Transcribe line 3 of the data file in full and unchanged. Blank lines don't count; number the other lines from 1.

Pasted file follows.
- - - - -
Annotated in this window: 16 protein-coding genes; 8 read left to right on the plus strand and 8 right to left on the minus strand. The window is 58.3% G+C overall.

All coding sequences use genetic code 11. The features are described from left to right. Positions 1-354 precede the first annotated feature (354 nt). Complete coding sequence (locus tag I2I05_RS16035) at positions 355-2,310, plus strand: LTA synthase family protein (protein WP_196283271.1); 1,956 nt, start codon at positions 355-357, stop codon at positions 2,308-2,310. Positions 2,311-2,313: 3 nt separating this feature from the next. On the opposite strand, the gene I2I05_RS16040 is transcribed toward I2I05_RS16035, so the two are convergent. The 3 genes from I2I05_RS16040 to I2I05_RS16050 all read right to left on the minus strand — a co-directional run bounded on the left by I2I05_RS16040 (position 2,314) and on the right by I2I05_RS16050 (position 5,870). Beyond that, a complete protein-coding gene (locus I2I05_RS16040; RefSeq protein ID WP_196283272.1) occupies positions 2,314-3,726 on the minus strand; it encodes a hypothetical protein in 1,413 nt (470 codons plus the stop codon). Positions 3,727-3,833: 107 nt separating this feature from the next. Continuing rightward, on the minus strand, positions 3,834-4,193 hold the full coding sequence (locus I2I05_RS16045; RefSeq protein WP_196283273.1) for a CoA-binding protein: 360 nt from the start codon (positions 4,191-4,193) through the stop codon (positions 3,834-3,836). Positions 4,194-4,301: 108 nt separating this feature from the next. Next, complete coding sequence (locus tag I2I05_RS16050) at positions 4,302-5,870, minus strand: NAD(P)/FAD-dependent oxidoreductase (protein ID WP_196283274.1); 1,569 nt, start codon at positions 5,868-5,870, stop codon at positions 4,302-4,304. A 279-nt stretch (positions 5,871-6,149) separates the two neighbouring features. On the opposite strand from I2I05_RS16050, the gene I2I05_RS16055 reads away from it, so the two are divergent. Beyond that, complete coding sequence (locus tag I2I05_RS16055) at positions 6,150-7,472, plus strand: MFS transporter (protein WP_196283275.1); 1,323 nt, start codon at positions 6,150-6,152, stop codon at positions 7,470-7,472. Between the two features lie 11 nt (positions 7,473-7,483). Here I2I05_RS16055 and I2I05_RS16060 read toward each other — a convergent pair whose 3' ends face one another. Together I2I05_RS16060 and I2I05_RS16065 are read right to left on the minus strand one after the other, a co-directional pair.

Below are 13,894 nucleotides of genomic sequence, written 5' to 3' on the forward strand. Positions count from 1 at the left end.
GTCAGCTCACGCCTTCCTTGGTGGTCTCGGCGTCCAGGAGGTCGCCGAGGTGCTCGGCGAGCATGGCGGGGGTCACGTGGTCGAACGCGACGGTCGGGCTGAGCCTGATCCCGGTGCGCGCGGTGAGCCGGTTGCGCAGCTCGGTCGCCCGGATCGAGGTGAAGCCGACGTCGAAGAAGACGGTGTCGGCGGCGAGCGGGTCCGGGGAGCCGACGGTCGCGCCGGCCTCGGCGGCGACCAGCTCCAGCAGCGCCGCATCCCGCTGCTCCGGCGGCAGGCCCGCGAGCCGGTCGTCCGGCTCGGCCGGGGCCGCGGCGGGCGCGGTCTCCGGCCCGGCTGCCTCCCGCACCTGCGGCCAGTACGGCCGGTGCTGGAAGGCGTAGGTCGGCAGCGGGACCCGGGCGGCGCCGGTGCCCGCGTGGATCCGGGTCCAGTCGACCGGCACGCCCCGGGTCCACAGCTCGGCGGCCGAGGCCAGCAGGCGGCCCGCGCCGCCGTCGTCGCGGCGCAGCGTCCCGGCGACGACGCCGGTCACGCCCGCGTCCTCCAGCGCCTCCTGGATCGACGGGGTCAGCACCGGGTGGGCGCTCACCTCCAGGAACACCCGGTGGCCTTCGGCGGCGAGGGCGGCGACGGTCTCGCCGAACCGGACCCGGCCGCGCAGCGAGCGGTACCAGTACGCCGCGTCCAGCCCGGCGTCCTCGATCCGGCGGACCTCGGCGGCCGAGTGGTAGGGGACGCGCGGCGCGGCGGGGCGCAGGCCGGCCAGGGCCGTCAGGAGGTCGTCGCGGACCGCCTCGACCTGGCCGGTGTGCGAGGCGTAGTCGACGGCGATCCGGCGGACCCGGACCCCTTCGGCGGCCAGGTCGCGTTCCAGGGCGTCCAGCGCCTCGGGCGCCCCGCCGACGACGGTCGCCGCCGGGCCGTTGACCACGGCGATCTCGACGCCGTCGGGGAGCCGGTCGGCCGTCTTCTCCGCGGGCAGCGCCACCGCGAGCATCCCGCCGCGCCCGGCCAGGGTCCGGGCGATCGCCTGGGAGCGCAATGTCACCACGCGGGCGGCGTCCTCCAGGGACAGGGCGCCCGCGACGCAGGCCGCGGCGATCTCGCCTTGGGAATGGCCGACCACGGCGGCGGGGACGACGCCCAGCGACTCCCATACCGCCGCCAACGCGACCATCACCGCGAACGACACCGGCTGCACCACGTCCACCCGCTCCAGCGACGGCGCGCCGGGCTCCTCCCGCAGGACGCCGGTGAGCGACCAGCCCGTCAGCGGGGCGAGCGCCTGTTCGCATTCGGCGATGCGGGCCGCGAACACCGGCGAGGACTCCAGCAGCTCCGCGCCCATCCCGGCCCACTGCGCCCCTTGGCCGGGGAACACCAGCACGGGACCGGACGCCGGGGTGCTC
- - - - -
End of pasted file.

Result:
Below are 13,894 nucleotides of genomic sequence, written 5' to 3' on the forward strand. Positions count from 1 at the left end.